For a short period in the early 90's the parallel worlds of hip-hop and skating went askew and converged. At the time both were still perceived by the mainstream as antisocial behaviors and temporary fads. Hip-hop was not "real music." Skating was not a "real sport." In 2006, these perceptions couldn't be further from the truth, as both disciplines have become fully integrated into the mainstream consciousness, not to mention multi-billion dollar industries. Somewhere along the way their paths diverged and these days they have few intersections even though they remain brothers in spirit. Yet there are some who walk among us that remember those days when hip-hop was an integral part of skating. Tion Torrence, aka Bukue One, is a product of that confluence of underground currents. In Bukue's hip-hop dictionary, there are 5 elements: rapping, djing, breaking, graffiti, and skate boarding. Intromission is the extraordinary album of a true Bay Area original, who in a single leap can pull a 360˚ kickflip, throw up a graffiti burner, and spit a tight verse.
Bukue One grew up straddling the border between Berkeley and Oakland, California. The dichotomy of the leftist college town and the gritty streets of The Town manifested itself musically in Bukue from an early age. "I watched early skate videos that featured music from punk bands like Bad Religion and Black Flag, but my friends were listening to NWA and Run DMC." He was also surrounded by music courtesy of his father, who was a backup singer for Marvin Gaye's touring band. Being a somewhat naïve preteen, he didn't see any contradiction in listening to such dissimilar genres. Living in the East Bay instilled a political consciousness in Bukue from a young age; his parents were both active members of the Black Panther party. So by the time Bukue was entering his late teenage years, he was socially conscious, a talented skater, and a renowned graffiti artist. His love of hip-hop had yet to translate into making music however. Bukue's entry to the hip-hop game came in the form of a live event production company, whose goal was to merge his love of skating and hip-hop. In 1998 Bukue's company, Urban Productions, organized a 4 day hip-hop/action sports festival in San Francisco featuring an a-list of artists, b-boy crews, djs, and skaters such as The Hieroglyphics, Artifacts, Style Elements, Rock Steady Crew, Shortkut, Apollo.Pro, Mike Carroll, Henry Sanchez, and Mike York. Afterwards, Bukue expanded his business into a record label and tour management firm. En route to Australia as tour manager for Aceylone, the hip-hop muse struck Bukue, resulting in "4 Tha Graff Heads", an ode to graffiti culture. As luck would have it, the art of graffiti was in vogue Down Under, and Bukue had a minor hit on his hands. Bukue saw that he could combine his business skill, hustle, and passions to make a sold living; a philosophy cum lifestyle that he has practiced to this day. "I'd like to think of myself as having a blue collar work-ethic with executive skills."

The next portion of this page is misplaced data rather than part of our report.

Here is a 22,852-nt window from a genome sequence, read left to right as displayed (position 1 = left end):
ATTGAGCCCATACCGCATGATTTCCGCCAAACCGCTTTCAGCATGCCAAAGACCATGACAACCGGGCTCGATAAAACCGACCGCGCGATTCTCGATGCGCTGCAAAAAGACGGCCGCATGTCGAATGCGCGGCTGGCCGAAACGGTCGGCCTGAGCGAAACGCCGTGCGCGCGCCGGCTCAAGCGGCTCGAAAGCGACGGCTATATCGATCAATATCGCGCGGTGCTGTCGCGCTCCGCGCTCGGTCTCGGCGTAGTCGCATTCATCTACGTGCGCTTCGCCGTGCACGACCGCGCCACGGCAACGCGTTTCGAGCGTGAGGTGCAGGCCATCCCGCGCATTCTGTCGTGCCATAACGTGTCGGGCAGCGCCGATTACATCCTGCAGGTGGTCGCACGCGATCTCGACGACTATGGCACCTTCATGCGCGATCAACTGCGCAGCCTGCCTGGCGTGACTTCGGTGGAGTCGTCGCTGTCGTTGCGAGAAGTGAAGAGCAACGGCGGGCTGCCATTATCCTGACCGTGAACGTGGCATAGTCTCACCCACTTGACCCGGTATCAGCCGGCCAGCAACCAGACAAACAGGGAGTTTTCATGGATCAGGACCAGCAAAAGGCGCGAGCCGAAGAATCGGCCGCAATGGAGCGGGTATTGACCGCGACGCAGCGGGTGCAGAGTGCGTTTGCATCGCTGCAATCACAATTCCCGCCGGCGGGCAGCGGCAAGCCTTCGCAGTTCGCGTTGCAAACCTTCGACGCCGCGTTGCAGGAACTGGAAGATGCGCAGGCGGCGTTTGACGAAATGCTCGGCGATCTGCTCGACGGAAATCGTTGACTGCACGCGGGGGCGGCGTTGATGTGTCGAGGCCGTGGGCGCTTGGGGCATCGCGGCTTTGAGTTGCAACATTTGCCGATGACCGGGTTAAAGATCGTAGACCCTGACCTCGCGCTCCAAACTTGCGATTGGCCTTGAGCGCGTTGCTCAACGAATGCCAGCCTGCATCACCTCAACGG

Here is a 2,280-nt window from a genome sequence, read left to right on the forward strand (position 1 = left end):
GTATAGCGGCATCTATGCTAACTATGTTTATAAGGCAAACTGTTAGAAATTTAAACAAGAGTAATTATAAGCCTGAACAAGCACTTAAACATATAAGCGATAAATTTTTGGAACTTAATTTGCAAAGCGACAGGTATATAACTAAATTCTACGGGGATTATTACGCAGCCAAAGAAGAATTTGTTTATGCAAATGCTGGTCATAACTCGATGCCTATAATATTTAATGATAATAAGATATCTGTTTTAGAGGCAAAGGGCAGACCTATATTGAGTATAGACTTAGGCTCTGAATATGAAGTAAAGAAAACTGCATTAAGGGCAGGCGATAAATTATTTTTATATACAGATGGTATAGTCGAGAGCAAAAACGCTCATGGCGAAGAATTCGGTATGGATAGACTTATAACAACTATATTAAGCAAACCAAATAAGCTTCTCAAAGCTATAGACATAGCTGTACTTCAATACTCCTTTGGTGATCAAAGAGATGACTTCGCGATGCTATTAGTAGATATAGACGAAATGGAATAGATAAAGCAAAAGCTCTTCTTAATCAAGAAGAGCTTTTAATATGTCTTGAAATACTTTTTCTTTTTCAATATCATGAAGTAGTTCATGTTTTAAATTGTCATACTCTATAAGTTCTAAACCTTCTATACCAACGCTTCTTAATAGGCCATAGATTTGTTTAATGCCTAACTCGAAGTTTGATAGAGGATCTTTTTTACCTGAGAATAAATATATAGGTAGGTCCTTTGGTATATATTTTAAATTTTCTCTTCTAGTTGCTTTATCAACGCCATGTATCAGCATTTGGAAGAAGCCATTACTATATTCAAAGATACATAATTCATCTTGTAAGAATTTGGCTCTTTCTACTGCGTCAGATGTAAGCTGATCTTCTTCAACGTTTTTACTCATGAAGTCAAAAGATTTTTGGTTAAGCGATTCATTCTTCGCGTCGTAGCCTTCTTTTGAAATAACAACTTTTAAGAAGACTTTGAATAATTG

Intromission is Bukue One's first proper album. His previous recorded work consists of a series of mixtapes, including The Last Starfigher (2000). The material for the mixtapes came about on Bukue's many stints as tour manager/ performer with the likes of Blackalicious, Aceylone, Roc Raida, Abstract Rude and Del the Funky Homosapien (whom he also manages). So even though Bukue has been in the rap game for almost 10 years in one way or another, this will be most people's introduction to his work. "Intromission is all about reintroducing good old party hip-hop to young kids. It's me saying that it's okay to dance and smile; there's enough anger out there these days. I'm a party-rocking emcee." This is not to say that there is no substance to Bukue's songs. The 18 tracks on the album reveal his diverse musical and topical influences. The single, "Majah Knock" is an ode to the legendary bass-heavy west coast sound. Bukue knew it would be his single the moment he heard it, but it took a minute to convince producer PH-7 to boost the bass "up to West Coast levels." On "Ready now" Bukue showcases his roots reggae influences, musically and lyrically; "Why do we so heavily embrace the paper chase that wasted space and time? /When did all the madness begin? / Where do we go from here?" The majority of the album was produced in, surprise, Germany. In Bukue's tours through Europe, he developed a love for the sound that German producers were turning out. "The hip-hop culture in places like Berlin and Hamburg now is like the US in the late 80's. In Germany, people are making music to make true hip-hop, not to get rich." Tapping different producers known for their signature sounds allowed Bukue to make an album that incorporates his assorted styles. Krutsch has the reggae, dancehall, and classic hip-hop sound down pat. Flaps is a master of a funky, spiritual sound tinged with a 70's blacksploitation feel. PH-7 provides the straight bangin' hardcore boom-bap. Through all of the stylistic changes, Bukue's flow keeps the album consistent.
This is Bukue One. Emcee, Graffiti Artist, Skater, and Hip-Hop Entrepreneur. So the next time you're at a show and the emcee finishes by ollieing off the stage and skating through the crowd to sell his merch and sign autographs, there'll be no doubt as to what you've just experienced. Chances are that you'll be sweaty from dancing and hoarse from signing along. Bukue One has just completed his intromission as the defender of the five elements of hip-hop.